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BikeMaster CR125M Rebuild | Part 2

BikeMaster CR125M Rebuild | Part 2
By Bikemaster December 17, 2019
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The disassembly begins. Motocross bikes are very straight forward to work on.

Our BikeMaster 1974 Honda CR125M project bike is ready for the disassembly process. The good news is an air-cooled, two-stroke motocross bike has very few components to remove in comparison to many other bikes. The bad news: 46 years' worth of dust and corrosion that tend to make the majority of the hardware stubborn to remove.

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The engine has seen many years of neglect and even more years sitting dormant.

We always recommend you take many photos to reference where all of the parts go and how they are oriented. Before starting, we also like to use BikeMaster Multipurpose lubricant on the hardware we assume will be difficult to remove. We also keep in mind that some of the components have not been removed for a very long time. Starting with the body (or what was left of the body) then moving to the engine and electrics, we were down to a rolling chassis pretty quickly. The wheels and suspension came off next, leaving the bare frame. Disassembling the bike systematically allows you to assess everything needed before the rebuild begins.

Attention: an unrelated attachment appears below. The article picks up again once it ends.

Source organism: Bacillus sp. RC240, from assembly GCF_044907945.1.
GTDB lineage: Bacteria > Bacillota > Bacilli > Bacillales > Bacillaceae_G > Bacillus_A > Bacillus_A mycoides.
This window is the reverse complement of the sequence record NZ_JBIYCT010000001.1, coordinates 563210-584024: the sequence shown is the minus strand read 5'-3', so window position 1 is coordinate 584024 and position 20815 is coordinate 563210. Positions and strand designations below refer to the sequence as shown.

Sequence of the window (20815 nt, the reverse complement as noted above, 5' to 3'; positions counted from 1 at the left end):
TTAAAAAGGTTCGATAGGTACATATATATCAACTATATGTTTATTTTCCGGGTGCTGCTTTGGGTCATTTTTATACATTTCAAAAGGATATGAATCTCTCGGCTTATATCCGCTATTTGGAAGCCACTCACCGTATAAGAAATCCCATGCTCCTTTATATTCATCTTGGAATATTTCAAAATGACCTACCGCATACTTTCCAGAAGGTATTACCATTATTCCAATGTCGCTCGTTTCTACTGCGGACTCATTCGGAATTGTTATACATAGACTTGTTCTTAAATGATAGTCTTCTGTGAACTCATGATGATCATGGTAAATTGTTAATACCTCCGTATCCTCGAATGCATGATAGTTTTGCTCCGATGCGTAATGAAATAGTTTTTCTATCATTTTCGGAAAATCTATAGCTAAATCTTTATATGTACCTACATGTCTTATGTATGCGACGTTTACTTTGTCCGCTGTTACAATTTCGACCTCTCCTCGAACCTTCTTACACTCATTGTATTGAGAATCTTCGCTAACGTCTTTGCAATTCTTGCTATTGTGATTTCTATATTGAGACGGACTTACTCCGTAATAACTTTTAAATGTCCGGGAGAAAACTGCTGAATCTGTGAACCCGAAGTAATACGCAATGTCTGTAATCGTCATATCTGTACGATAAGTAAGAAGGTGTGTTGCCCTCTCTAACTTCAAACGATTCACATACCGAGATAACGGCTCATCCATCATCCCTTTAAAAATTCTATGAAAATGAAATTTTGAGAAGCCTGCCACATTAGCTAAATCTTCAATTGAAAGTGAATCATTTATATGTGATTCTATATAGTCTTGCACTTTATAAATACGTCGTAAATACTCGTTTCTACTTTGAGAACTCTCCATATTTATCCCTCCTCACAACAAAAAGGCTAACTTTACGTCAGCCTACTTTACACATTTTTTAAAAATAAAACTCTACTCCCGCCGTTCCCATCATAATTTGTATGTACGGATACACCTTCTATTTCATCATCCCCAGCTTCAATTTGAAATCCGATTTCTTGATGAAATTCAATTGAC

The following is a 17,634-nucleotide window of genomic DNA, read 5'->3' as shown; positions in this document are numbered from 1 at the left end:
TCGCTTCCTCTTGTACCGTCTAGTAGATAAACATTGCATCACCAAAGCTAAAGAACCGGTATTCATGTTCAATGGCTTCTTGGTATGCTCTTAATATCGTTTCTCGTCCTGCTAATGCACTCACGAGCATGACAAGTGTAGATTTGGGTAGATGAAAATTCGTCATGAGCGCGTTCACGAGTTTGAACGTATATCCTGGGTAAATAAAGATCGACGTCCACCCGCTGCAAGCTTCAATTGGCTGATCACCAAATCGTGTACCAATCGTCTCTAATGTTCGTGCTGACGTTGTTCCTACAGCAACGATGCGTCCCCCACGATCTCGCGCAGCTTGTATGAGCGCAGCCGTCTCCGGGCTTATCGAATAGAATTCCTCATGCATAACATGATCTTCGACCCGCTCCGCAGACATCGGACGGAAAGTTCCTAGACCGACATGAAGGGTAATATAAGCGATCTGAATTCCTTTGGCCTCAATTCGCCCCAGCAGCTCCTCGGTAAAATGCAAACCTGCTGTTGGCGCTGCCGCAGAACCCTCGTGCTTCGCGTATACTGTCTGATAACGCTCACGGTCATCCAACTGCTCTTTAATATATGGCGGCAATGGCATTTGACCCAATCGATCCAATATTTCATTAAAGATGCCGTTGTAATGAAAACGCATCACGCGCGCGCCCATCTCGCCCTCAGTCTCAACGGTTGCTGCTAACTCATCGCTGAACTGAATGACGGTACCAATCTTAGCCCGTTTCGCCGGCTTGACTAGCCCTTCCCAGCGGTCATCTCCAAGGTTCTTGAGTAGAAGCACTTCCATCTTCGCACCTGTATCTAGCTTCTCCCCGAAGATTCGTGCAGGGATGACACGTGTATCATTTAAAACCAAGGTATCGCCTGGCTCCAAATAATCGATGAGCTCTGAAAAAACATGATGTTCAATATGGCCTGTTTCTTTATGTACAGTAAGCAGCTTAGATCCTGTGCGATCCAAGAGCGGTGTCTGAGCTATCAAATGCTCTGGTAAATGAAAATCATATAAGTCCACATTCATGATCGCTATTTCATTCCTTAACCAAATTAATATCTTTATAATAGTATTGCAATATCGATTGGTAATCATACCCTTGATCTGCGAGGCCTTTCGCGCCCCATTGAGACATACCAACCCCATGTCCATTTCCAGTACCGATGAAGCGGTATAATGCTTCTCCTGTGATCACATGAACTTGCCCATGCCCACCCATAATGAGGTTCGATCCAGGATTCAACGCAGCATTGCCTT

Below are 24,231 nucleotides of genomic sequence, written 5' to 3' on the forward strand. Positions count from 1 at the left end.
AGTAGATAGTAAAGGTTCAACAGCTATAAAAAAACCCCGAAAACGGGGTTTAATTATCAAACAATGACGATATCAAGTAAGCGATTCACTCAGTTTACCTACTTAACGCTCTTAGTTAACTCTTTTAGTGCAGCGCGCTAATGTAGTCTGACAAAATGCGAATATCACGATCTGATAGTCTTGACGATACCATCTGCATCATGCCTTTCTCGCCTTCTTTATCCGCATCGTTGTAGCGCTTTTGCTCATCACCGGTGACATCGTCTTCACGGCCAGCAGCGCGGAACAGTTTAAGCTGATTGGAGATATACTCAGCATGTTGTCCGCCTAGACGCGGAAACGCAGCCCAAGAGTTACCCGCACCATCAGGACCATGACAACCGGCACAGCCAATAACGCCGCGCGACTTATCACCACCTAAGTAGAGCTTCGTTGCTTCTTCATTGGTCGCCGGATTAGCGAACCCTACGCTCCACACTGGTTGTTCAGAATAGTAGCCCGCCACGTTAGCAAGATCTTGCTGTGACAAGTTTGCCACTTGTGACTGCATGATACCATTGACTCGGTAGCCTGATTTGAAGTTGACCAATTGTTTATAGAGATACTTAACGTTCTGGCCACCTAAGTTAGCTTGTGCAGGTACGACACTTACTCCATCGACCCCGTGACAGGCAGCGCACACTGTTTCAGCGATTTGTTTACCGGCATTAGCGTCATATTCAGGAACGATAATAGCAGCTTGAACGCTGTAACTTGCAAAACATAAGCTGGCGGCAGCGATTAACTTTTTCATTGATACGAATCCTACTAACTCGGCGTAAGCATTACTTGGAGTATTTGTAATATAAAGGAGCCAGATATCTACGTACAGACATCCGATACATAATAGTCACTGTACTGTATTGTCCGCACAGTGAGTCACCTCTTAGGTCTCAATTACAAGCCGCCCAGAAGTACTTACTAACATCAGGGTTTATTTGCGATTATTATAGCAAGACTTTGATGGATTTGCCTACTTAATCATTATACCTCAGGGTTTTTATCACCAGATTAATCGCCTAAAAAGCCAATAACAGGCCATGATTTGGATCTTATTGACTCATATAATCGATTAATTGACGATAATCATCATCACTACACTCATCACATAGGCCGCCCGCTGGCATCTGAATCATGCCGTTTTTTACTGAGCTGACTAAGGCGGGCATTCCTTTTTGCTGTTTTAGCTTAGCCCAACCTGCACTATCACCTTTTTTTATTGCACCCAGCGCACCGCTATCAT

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BikeMaster Multipurpose Lube penetrates old fasteners and is your best friend to make stubborn bolts come loose.

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Making progress with the engine out of the frame.

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Persuading the larger bolts sometimes takes a little extra force.

As we remove each part, we verify if it can be restored or if it needs to be replaced. We try to retain the stock look of the bike while trying to keep the costs as reasonable as possible. For this bike, we’ll be using BikeMaster replacement parts and lubricants throughout the build process, and we’ll also reach out to some other sources for OE-type replacement parts for the various components that need replacing or that were missing when we bought the bike. Because the vintage bike scene is growing in popularity, some companies remanufacture hard-to-find parts. DC Plastics will be used for replica bodywork and seat components. While Vintco will be used for numerous engine components, as well as products from Wiseco.

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With the right tools and penetrating lube, the stripping process goes relatively fast.

Now it’s time to focus on finding a stock swingarm and get the frame ready for paint. Here we go! Look for part 3 of the BikeMaster CR125M Rebuild coming soon.

Go to Part 3 >>

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